In the middle of the night, a nagging thought can grab hold of my sweet sleep and bring me bolt upright to wakefulness. My first response is to “get on that pony and ride.” “What if this happens?” or “What if I do this?” or “What if I just say it this way?” or “What if I had just done ____”? The “What ifs” accelerate. Before I know it, I’m out of the starting gate and racing into a full blown Obsession Session.
Obsession is massaging and rehashing the same thought over and over again. It initially makes me feel smart. I’m dealing with a perceived problem and using the scientific method to consider all of the outcomes and possibilities. What I’m obsessing about, however, is often out of my control and sometimes not my business—my children, the church, the future, what people think of me. Obsession is about the fear and powerlessness I feel. It is my frantic effort to be in control or at least to not be blind-sided by future surprises.
Obsession, however, mostly makes me crazy. It makes me lose sleep and serenity with nothing to show for it. All I’m left with is a headful of looping movies clips of an endless chase scene on a tortuous road on top of a cliff above the ocean. Nighttime obsessions are the worst. I can’t escape the darkness and I don’t want to wake my husband or call a friend at 2AM for reassurance.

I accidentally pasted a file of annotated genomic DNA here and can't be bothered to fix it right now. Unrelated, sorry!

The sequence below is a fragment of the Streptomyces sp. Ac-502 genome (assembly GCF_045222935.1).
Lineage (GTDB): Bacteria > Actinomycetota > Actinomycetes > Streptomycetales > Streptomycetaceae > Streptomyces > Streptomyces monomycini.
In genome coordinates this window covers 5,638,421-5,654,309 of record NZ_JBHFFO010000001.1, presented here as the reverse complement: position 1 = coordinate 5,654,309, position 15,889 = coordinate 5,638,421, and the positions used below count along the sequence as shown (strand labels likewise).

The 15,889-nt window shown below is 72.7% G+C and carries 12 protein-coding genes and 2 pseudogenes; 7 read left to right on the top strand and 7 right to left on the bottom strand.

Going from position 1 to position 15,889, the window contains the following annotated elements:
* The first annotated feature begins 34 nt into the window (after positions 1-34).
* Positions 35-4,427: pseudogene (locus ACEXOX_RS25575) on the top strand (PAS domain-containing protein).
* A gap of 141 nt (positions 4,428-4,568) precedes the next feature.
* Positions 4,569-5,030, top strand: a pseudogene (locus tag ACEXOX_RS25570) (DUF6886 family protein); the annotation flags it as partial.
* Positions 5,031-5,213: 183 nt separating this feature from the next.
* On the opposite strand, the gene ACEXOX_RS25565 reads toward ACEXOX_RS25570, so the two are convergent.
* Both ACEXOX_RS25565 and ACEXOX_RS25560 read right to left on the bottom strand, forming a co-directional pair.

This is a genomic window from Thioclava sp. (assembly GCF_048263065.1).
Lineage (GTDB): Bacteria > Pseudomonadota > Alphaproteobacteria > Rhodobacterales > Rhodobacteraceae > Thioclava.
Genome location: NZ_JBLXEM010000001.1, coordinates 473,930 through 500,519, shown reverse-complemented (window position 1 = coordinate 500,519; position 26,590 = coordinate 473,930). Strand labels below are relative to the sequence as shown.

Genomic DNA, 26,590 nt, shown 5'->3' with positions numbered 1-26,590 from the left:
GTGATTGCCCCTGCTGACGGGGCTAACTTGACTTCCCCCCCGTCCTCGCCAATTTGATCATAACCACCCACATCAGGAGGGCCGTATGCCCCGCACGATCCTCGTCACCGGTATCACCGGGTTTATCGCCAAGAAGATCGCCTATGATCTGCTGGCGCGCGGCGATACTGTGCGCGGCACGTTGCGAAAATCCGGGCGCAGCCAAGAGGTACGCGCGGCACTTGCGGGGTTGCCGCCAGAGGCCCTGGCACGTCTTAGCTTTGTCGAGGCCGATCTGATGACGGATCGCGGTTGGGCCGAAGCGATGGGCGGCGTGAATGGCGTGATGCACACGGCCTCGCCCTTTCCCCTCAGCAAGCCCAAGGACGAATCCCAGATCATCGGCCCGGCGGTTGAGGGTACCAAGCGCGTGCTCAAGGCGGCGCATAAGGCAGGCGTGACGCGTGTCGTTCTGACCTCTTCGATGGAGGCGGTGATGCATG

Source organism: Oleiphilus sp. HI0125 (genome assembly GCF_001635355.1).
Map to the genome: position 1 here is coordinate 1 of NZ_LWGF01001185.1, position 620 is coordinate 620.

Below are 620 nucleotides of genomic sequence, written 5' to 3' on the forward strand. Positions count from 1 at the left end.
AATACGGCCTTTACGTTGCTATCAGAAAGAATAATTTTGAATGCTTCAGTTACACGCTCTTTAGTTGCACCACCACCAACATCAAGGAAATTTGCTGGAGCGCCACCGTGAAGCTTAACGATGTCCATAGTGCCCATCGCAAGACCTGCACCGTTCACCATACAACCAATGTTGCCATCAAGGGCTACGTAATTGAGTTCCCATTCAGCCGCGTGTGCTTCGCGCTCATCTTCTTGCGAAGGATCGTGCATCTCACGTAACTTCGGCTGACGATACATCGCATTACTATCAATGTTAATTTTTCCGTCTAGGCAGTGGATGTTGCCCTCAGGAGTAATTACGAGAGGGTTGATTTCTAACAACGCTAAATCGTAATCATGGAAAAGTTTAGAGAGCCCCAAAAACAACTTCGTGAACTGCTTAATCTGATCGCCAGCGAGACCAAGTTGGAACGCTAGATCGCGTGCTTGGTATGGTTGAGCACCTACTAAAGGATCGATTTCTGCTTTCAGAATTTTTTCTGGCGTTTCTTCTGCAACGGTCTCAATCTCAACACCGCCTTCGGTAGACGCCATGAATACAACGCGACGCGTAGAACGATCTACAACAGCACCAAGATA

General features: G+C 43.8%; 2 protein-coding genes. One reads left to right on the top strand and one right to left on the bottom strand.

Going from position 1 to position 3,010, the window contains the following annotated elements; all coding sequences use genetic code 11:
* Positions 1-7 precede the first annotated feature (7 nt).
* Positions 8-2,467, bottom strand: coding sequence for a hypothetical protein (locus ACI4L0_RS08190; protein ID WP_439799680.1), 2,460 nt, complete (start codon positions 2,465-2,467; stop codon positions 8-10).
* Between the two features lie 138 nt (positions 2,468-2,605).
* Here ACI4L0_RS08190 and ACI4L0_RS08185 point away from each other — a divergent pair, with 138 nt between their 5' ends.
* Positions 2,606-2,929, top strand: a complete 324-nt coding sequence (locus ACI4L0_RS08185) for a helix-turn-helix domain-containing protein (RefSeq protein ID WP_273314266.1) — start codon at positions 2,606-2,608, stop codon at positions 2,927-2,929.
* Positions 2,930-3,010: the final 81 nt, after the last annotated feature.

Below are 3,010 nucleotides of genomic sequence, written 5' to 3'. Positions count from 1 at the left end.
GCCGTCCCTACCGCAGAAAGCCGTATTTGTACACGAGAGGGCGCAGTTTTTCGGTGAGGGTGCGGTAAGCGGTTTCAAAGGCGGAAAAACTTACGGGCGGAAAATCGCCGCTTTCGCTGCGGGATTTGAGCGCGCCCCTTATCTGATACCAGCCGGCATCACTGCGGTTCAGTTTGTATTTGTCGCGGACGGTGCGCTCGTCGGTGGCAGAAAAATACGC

I’m not sure who first said this: “My mind is a dangerous neighborhood and I try not to go there alone,” but it is wisdom I often forget when I enter into an obsessive rant. Well before dawn this morning, a brain typhoon began and my current obsession blew to the surface. At the same time, I heard the warning: “Don’t go into that neighborhood alone.” With no conscious thought I heard myself inviting a friend to go with me: “Come quickly, Lord Jesus, come”! I recited this Advent acclamation over and over. Jesus had entered the “hood” with me. The obsessive thoughts skittered to the sidelines of the town square as we walked together. They didn’t disappear, but I knew I was no longer alone. A great light shined in that dark neighborhood and I fell back to sleep, less afraid.
The people who walked in darkness have seen a great light; those who lived in a land of deep darkness— on them light has shined. (Isaiah 9:2 NRSV)
LOL. So true! Inviting the Light in.
Anne Lamott said the quote from the beginning.
Actually you have paraphrased Anne a couple of times. Isn’t she great!? The “b movie” is also how she explains the negative thoughts that run through our mind.
I didn’t know I had paraphrased Anne. If so, I give her credit for entering my brain and writing. I would not knowingly do that without attribution. I’ve thought of B movies running in my head for a long time. Those old terrible horror movies with puppet-like monsters were labeled as B movies. I know she has used the “neighborhood” quote before, but that one has been around recovery communities for decades. I heard it at least 25 years ago. That’s why I said, ” I’m not sure who first said this.”
Been trying to the find the source of the “neighborhood” quote online. Anne used it in an Salon article in 1997 said a little differently. Maybe she WAS the origin….If so, thank you Anne. Maybe she had been SAYING it earlier because I’m pretty sure I heard it before then. Thanks for your comment, Kathryn